What happened on day one of the third Test between South Africa and England?
England win a good toss but need to consolidate after four wickets fall.
Ben Stokes was cast in a familiar role on day one of the third Test against South Africa, charged with bailing England out of a tricky situation alongside Ollie Pope in Port Elizabeth.
Stokes, the freshly minted world player of the year following his exploits in 2019, was left to carry the can when Joe Root lost his off stump to leave England 148 for four. However, he and Pope steered the tourists to 224 without further loss.
England had threatened to fritter an opening stand of 70 between Dom Sibley and Zak Crawley, but what initially looked like a bowler’s graveyard at St George’s Park was slowly revealed as a trickier proposition as the Proteas gnawed away.
Stokes battled through some tough moments, and no less than three reviews, to finish 38 not out at stumps, with Pope timing his shots better than anyone in a lively unbeaten 39.
Sibley (36) and Crawley (44) had earlier become the first English openers to bat out the opening session of a Test since Sir Andrew Strauss and Sir Alastair Cook in 2011, setting up false expectations of a one-sided contest between bat and ball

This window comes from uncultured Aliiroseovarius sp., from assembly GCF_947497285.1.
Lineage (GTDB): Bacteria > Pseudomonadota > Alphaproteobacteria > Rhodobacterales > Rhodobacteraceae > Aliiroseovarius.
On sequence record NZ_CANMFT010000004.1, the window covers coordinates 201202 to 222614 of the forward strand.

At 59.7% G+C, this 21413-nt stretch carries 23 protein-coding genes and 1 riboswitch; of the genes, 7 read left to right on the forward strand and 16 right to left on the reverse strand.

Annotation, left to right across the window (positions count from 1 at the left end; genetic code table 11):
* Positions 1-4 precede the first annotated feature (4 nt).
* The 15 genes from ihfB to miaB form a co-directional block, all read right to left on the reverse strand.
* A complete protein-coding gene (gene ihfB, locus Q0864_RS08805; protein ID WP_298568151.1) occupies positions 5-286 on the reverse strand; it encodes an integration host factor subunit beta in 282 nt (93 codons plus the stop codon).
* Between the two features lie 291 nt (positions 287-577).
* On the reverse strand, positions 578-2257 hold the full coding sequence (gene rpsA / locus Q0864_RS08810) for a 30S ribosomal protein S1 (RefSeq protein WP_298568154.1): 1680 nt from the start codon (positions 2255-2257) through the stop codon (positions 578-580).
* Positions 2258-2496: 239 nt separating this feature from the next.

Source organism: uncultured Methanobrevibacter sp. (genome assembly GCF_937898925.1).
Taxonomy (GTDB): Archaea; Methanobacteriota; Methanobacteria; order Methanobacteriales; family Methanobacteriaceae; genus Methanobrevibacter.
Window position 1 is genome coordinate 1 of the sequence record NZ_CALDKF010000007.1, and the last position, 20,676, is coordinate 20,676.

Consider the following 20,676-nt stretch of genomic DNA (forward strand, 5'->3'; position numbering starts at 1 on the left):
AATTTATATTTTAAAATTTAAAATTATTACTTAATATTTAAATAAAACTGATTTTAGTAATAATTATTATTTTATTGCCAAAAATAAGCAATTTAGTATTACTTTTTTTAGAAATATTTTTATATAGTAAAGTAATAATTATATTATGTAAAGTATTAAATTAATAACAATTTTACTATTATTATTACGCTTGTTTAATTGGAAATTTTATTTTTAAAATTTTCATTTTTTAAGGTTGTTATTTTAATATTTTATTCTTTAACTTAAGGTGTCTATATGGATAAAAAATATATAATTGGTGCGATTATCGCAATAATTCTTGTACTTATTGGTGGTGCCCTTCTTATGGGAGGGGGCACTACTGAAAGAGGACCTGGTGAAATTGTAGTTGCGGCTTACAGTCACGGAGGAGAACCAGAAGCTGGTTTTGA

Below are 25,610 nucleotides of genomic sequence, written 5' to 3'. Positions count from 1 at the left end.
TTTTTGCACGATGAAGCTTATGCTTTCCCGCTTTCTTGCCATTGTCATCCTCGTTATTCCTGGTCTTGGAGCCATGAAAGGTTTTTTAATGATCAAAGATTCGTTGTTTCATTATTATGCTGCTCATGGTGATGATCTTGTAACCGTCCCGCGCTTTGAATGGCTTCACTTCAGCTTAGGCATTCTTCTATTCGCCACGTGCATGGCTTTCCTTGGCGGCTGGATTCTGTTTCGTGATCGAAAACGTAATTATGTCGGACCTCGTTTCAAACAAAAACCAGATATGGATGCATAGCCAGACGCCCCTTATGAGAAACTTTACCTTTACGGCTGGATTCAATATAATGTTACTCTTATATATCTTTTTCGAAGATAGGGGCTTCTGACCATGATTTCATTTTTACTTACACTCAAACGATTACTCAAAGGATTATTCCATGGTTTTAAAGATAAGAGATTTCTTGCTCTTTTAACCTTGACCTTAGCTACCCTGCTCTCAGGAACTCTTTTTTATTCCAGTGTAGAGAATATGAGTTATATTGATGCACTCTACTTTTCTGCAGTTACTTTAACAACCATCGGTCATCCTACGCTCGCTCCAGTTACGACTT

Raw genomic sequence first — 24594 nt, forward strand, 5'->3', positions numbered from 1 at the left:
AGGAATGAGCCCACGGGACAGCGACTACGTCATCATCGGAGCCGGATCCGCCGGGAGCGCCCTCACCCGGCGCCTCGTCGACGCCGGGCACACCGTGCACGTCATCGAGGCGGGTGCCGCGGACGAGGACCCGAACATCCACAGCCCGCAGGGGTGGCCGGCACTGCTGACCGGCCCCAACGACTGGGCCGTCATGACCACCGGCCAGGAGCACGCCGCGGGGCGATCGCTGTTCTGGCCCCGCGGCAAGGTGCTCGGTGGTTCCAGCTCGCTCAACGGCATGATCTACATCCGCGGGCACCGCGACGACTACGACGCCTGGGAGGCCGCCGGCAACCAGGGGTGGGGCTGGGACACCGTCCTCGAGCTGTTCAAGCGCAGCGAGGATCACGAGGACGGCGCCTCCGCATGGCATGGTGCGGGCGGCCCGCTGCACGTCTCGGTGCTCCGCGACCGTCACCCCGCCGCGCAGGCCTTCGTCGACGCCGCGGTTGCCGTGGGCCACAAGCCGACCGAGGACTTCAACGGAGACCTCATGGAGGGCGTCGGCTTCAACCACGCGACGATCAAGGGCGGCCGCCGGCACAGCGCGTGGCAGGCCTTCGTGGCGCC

Crawley creeping up
Zak Crawley has so far posted a new Test best score in each of his four innings for England. He started with a low base of one, then made four in his second knock. Things have slowly started to head in a more promising direction, with efforts of 25 and 44 suggesting a growing comfort with life at the highest level.
Faf’s flipping nightmare
South Africa captain Faf du Plessis must have forgotten what it feels like to choose between batting and bowling, having lost six consecutive tosses in a row. He still has some way to go before he matches compatriot Graeme Smith’s worst run of eight successive losses between 2008-09. Former England skipper Nasser Hussain still holds the unwanted record, though, with 10 in a row from 2000-01.
Kevin Pietersen and Matt Prior had a high-profile falling out after some incendiary comments in the former’s autobiography. The pair were both rostered on as part of talkSPORT’s commentary team for this match and rather than keep away from each other, they met in the middle ahead of play for a long chat and a handshake. Tweets from both proved that ill feelings have finally been left in the past.
Joe Denly has now faced at least 100 balls in nine of his past 13 innings. The ‘Dentury’ is fast becoming a virtual guarantee but the Kent man is still struggling to match the runs output required of a number three. Here he made 25, lowering his career average to 31.04.
Day two of five. England will be disappointed to fall far short of 400 and would dearly love to breach that psychological barrier. South Africa, meanwhile, know collapses can happen to this side and will look to hit them early and hard.
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